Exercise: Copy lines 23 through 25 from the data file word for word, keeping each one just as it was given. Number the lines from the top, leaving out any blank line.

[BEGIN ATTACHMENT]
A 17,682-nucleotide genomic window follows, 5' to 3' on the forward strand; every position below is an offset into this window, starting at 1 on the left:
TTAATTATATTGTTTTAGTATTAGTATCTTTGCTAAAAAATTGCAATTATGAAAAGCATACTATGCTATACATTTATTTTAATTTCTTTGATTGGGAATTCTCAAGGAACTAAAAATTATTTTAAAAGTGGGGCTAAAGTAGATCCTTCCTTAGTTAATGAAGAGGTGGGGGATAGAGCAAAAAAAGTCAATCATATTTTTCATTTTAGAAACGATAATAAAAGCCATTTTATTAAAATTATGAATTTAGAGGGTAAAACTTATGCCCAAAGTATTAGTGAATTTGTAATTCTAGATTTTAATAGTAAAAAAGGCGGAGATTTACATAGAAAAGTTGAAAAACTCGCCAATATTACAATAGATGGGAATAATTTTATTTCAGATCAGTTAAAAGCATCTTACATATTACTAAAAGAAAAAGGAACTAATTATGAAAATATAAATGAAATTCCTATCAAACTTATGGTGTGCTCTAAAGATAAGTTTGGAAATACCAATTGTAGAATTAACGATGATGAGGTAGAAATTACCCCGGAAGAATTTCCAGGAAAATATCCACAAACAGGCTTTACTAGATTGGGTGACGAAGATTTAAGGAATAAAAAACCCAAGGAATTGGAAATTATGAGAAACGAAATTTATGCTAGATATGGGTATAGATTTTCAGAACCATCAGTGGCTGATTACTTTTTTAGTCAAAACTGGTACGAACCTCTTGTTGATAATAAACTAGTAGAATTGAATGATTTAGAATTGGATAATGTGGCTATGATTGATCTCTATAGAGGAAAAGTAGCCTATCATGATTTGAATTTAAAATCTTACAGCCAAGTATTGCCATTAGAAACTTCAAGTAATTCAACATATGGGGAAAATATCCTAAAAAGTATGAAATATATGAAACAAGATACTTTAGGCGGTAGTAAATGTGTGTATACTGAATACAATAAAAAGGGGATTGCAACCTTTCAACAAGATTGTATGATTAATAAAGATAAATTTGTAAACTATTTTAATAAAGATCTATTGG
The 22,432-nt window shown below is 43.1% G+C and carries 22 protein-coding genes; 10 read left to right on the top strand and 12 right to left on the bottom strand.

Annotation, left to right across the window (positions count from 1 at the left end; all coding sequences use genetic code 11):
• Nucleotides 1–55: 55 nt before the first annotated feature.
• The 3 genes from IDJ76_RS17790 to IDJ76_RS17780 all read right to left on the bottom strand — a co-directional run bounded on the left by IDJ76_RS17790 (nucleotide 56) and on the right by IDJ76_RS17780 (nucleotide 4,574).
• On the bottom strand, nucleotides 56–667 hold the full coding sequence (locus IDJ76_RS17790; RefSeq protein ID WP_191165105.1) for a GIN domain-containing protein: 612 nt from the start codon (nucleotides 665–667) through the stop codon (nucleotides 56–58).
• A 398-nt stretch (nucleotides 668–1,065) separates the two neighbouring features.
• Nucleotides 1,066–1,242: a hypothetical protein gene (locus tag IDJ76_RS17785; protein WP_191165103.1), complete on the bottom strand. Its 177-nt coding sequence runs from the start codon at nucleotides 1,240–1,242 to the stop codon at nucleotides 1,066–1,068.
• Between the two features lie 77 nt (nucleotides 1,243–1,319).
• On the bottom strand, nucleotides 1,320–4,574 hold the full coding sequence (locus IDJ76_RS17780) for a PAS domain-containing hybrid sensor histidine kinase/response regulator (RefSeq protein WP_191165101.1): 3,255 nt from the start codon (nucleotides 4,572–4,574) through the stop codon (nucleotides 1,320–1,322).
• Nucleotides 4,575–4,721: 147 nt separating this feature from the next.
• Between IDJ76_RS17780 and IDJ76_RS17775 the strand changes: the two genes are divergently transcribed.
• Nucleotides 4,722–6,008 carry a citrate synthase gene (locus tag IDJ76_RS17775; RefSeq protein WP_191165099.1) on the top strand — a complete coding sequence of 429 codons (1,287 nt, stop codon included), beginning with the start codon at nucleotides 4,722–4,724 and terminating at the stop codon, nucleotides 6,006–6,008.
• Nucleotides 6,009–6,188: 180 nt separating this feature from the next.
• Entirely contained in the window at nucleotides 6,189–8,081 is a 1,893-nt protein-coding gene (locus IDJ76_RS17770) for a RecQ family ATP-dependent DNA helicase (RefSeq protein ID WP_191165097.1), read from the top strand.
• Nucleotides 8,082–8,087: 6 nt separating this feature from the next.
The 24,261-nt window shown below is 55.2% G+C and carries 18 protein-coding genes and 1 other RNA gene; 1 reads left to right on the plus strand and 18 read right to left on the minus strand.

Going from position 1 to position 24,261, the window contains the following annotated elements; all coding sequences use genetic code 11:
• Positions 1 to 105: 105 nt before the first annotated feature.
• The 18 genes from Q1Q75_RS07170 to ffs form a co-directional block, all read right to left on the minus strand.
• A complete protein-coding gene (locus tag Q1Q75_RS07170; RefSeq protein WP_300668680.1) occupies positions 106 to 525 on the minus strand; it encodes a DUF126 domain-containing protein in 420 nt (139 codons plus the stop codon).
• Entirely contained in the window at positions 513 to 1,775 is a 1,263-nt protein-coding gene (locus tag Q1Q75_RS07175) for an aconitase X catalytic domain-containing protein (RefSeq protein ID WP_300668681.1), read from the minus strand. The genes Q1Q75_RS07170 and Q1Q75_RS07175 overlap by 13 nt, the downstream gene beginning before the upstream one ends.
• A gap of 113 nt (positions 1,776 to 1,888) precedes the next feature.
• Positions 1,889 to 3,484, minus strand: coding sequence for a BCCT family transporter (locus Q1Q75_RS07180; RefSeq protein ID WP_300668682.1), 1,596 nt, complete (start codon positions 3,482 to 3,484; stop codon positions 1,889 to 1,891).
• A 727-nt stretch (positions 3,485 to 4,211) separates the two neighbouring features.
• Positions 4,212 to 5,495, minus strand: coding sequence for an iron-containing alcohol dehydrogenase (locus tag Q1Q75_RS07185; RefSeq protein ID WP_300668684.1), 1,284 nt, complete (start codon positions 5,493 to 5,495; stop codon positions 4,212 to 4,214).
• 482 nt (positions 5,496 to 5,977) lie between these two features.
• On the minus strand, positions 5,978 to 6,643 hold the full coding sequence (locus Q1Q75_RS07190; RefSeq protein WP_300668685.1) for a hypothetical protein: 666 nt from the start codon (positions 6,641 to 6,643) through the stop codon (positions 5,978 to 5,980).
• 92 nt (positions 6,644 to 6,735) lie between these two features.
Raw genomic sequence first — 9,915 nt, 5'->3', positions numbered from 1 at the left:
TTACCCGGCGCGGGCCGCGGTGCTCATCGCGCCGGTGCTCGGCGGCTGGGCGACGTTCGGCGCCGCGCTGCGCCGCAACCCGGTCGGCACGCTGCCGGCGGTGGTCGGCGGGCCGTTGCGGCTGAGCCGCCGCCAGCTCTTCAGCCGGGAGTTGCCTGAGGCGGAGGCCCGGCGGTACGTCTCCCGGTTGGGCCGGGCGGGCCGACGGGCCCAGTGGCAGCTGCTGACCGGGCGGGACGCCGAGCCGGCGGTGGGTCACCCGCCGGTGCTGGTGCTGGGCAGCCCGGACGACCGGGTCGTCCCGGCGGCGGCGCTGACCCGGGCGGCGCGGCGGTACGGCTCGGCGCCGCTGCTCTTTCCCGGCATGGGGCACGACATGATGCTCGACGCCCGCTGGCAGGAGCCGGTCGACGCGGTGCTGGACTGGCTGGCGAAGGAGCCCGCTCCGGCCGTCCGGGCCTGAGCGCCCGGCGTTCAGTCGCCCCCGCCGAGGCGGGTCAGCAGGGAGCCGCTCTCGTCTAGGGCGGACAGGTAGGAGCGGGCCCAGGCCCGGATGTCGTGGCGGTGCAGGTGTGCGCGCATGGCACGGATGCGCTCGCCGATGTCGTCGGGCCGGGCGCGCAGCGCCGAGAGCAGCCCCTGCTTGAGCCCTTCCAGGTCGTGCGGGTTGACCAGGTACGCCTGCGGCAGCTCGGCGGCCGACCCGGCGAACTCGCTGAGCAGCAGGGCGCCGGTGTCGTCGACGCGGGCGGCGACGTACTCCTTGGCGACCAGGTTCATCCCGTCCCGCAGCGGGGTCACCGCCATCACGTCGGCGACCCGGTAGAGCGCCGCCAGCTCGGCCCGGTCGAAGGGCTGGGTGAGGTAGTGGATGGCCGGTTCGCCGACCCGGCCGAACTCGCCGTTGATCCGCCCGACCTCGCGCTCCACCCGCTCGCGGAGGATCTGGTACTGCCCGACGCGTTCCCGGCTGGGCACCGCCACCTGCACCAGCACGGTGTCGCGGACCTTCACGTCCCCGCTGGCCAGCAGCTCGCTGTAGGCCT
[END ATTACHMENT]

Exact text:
• Entirely contained in the window at positions 513 to 1,775 is a 1,263-nt protein-coding gene (locus tag Q1Q75_RS07175) for an aconitase X catalytic domain-containing protein (RefSeq protein ID WP_300668681.1), read from the minus strand. The genes Q1Q75_RS07170 and Q1Q75_RS07175 overlap by 13 nt, the downstream gene beginning before the upstream one ends.
• A gap of 113 nt (positions 1,776 to 1,888) precedes the next feature.
• Positions 1,889 to 3,484, minus strand: coding sequence for a BCCT family transporter (locus Q1Q75_RS07180; RefSeq protein ID WP_300668682.1), 1,596 nt, complete (start codon positions 3,482 to 3,484; stop codon positions 1,889 to 1,891).